These is a catch to all of this though. Once you have completed your bachelor's degree in accounting, you can sit for the exam right away and try to pass it. You just cannot actually become certified until you meet all of the other requirements as well. I hope this information has been useful in answering your question.

Wednesday, September 2, 2009

CPA License Requirements

The link in this header discusses the requirements for being eligible to receive your CPA license. Please read through this carefully because the requirements in Connecticut are a bit more in depth than in many other states. If you want to review the requirements for the CPA license in another state other than Connecticut, you will have to visit your state's Board of Accountancy website. There you should be able to find all the information you will need regarding the requirements to take the exam as well as the requirements to actually be eligible to receive the license.

Additional Ways To Contact Me If You Have Questions

If you have any tax related questions you need help with you can contact me several other ways.

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Tuesday, September 1, 2009

Tax Professional Licensure

If you are ever interested in knowing more about becoming licensed as a tax professional, the two many certifications you would want to look into would be the CPA (Certified Public Accountant) or the EA (Enrolled Agent) licenses.

Everyone that is familar with accounting has heard of a CPA at some point in their lives. Certified Public Accountants are far more socially acknowledged than an Enrolled Agent. However, both certifications carry very similar rights and responsibilities. The CPA license is designated by the AICPA (American Institute of Certified Public Accountants) whereas the Enrolled Agent license is designated by the United States Government. Enrolled are licensed by the government acknowledging that there are certified tax preparation specialists with expertise in tax planning, financial planning, and legal representation. The difference between the two certifications is that the CPA seemingly hold a much higher prestige than the EA and thus has much stricter requirements for becoming licensed.

To view the requirements for both the Certified Public Accountant license and the Enrolled Agent license visit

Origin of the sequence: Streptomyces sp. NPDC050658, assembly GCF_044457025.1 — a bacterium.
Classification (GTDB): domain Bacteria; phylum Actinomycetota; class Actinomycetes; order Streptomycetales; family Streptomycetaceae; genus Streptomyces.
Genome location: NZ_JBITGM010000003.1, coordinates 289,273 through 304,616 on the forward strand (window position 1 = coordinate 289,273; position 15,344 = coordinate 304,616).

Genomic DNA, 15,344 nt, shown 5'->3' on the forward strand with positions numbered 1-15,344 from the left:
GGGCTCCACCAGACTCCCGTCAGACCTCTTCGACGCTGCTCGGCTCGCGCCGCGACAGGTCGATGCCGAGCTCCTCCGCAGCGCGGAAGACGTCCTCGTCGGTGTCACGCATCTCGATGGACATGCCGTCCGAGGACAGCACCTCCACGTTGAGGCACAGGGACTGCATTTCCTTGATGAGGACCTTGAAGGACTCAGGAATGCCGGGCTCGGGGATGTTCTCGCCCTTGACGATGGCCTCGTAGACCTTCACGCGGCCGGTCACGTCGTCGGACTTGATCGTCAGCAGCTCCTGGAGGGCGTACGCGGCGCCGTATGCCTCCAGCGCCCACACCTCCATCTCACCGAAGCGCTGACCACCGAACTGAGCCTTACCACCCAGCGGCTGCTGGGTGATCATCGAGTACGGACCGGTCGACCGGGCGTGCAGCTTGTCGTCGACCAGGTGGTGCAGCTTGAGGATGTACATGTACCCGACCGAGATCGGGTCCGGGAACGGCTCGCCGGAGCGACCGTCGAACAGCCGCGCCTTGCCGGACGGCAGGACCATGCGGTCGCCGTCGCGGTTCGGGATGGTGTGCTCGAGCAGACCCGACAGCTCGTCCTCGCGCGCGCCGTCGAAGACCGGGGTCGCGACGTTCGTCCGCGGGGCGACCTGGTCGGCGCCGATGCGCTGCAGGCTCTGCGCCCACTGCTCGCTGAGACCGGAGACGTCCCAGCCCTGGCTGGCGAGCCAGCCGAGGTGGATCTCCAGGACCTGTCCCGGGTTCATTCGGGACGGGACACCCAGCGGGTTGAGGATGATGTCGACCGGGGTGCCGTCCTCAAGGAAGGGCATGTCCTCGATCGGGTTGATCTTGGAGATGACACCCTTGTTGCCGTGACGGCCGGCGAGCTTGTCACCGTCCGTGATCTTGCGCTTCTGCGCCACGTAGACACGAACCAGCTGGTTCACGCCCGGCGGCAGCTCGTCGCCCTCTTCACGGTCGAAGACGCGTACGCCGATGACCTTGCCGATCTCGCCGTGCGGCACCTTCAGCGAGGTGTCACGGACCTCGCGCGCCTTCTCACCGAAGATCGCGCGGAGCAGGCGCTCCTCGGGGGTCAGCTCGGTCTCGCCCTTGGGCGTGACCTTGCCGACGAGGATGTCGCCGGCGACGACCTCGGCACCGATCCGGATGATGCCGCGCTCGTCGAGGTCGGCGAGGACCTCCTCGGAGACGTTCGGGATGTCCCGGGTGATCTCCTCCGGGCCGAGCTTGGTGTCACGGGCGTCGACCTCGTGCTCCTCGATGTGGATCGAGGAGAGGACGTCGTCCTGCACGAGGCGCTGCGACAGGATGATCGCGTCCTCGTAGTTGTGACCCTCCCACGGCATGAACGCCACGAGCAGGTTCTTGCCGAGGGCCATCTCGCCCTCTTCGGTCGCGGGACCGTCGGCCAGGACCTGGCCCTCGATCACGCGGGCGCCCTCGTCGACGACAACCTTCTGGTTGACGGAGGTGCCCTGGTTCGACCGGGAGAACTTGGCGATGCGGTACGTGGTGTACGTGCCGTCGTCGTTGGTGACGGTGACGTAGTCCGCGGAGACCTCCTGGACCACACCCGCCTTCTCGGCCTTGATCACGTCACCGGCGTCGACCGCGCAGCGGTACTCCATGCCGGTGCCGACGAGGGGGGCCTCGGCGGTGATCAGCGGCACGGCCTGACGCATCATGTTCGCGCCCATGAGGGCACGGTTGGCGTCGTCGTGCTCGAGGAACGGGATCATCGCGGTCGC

Before We Continue Please Read

If at any time you have questions or concerns that you would like to consult with me or another tax professional on, please feel free to contact me or click on any of the links on the side of my blog page. On these websites you can find more information pertaining to tax preparation and find other professionals with the same knowledge and expertise.

Thursday, August 20, 2009

An Important Link To The 2009 Federal Tax Brackets

The attached link discusses many very important tax related topics. It lists the updated 2009 tax brackets and the different income levels that apply to each bracket.

*Note: When looking at the tax brackets, the income levels specified for each bracket are taxed at their corresponding rates to the left of the income amount. For example, if your income for the year is $50,000, amd you are filing single, the first $8,350 would be taxed at 10% per the first income tax bracket level, the rest of your income up to $33,950 would be taxes at 15%, and the remainder of your income up to the $50,000 amount would be taxed at 25%.

Listed on this website are the tax brackets for tax payers filing single, married filing jointly, and married filing seperately. This gives you the basic idea of what tax bracket you fall into so you can begin to understand the tax preparation process.

What This Blog Is Aimed To Provide Readers

This blog will serve as an informational page for readers who want to learn more about preparing taxes. I will discuss tax law, tax preparation tips and facts that are crucial, courses you can take to enhance your understanding of tax preparation, and much more. If there is anything you feel that I have left out or have questions about please feel free to leave a comment and I will do my best to help you. Thank you for viewing my blog and I hope it serves as a helpful tool for all of my readers.